Overview of Learning Resources

Various learning resources are available through RMIT’s learning management system,  Canvas. In addition to assessment details and a study schedule, you will also be provided with links to relevant course information, class activities and communication tools.  

Other learning resources are also available online through RMIT Library. Visit the RMIT library website for further details. Academic and learning support is provided through Study Success at RMIT Training. The Foundation Studies home group program will also provide support, navigating university systems, advice on living and studying in Melbourne as well as explaining RMIT university policy and procedures.

Additional resources and/or sources to assist your learning will be identified by your course coordinator and will be made available to you as required during the teaching period.

Overview of Assessment

 Assessment Type Assessment Description Weighting
Laboratory Portfolio

Laboratory Exercises and Reports. Five to be completed.

100 minutes duration under class supervision. Individual Reports completed in class on computer and submitted by e-submission. Held in weeks 5, 7, 12, 15, 16.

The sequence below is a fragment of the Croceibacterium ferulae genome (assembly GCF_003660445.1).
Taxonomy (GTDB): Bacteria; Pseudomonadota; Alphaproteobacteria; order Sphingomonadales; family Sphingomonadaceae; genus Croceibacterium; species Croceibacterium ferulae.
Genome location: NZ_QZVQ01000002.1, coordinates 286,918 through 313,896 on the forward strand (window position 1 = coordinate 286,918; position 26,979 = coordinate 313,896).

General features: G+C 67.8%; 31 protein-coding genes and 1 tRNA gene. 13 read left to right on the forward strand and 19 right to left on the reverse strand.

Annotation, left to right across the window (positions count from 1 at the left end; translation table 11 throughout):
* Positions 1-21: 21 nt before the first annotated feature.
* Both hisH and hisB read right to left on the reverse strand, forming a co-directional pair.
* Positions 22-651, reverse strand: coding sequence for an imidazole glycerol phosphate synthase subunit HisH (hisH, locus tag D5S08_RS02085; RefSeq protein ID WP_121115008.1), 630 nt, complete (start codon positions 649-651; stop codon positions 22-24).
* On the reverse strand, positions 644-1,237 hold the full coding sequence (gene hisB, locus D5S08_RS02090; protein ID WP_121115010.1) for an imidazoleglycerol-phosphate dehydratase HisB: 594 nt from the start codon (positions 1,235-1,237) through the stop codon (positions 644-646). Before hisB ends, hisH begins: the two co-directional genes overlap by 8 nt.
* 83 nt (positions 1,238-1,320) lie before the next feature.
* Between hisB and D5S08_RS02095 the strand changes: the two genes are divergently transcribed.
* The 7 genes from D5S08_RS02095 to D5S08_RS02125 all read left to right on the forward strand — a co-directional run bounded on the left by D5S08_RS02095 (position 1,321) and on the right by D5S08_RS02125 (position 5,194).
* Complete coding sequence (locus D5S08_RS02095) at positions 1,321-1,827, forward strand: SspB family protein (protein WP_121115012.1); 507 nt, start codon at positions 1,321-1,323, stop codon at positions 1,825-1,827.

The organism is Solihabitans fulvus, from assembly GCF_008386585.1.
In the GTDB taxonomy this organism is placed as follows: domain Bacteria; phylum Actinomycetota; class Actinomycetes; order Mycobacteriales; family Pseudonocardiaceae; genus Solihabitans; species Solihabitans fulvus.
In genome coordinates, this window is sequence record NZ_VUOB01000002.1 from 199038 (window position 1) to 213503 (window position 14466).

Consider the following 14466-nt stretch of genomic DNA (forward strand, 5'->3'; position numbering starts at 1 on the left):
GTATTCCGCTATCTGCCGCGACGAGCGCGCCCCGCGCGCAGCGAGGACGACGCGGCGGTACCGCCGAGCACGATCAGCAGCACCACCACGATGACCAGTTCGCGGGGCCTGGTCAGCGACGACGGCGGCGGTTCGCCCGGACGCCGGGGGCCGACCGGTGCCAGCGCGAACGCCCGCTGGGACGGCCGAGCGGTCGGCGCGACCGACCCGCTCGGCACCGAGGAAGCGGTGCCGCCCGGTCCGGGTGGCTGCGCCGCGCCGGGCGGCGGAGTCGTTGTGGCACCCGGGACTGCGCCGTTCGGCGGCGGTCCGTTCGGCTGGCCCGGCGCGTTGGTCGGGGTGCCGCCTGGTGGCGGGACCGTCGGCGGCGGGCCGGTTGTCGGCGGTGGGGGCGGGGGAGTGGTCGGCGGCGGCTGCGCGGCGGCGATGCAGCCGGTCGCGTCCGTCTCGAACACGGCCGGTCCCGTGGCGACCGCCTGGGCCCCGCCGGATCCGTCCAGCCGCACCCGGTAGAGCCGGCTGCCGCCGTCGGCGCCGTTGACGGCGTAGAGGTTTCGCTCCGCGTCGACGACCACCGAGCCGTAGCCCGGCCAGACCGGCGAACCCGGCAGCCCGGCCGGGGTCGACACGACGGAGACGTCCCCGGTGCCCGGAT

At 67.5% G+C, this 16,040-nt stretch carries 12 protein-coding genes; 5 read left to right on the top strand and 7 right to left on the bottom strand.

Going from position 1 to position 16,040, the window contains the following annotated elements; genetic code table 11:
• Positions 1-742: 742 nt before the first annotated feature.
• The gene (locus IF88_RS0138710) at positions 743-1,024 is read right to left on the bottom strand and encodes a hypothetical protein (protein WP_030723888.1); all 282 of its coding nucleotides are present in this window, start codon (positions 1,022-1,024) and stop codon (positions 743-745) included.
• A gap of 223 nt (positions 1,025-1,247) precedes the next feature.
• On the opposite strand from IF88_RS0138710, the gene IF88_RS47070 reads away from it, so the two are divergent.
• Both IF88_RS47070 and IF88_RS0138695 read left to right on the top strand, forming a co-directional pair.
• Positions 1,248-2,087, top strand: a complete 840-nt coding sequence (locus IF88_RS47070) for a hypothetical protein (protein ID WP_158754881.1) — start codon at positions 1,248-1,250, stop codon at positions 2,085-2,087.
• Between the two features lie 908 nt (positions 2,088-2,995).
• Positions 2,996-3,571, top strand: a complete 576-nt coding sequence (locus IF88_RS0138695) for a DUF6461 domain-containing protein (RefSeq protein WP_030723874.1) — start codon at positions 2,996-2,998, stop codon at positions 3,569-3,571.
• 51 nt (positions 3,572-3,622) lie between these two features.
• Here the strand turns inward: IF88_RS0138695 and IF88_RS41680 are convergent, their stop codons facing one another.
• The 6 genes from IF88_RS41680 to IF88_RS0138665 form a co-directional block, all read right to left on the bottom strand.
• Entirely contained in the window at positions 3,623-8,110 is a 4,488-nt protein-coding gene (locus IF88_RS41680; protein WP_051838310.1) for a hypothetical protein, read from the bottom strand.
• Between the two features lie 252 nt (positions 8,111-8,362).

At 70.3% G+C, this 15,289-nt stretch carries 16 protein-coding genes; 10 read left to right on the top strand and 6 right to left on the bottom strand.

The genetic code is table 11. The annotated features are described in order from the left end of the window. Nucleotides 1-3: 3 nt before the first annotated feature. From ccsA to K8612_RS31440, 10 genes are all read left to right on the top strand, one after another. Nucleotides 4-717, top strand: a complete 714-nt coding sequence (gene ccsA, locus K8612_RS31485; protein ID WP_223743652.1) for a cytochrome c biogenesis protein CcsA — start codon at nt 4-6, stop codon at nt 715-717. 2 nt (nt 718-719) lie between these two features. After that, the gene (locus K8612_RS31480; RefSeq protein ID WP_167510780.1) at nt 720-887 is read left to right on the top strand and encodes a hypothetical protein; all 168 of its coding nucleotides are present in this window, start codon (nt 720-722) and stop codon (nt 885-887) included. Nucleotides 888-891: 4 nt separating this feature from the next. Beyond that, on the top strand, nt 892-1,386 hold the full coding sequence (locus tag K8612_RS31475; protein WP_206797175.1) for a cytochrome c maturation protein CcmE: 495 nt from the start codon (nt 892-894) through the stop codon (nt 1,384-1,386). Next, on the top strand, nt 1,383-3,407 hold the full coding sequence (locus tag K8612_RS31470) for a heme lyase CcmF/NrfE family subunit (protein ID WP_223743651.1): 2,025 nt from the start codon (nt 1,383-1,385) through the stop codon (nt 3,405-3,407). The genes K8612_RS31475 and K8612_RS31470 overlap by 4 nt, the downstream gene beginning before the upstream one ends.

Multiple Choice and Short Answer Tests. Two to be completed.

Two 50-minute tests during the semester. The first test in the week before the mid-semester break, examining all work studied up until that time. The second test in week 17, examining all work studied in the second half of the semester. Each test 25% multiple choice and 75% short answer.
Individual Report and Group Video Presentation

This assessment requires students to: 1. Research and prepare an individual written report; and, 2. Collaborate in a group of up to three students, who have researched the same topic, to produce a video presentation. The report and video presentation will explain in detail the application of Physics principles in a particular modern-day context. A range of contexts will be provided for students to choose from.

The report will be in the range 600 - 800 words, plus up to five diagrams or tables of data, and include:

  • analysis of the context in which the Physics principles are being applied
  • analysis of the basic Physics principles being applied
  • demonstration of the link between the Physics principles and the context being studied
  • discussion of the technological implications associated with the application of Physics in the particular context, with an emphasis on recent innovations, new technologies and ethical considerations where relevant.

The group will produce a pre-recorded video (5 mins to 6 mins long) using an application such as Loom. This will involve the students pooling their research and providing an oral presentation making use of charts, diagrams or sketches as appropriate. The product will be assessed according to a rubric provided and explained at the commencement of the assessment task.


 (15% Report, 15% Video Presentation)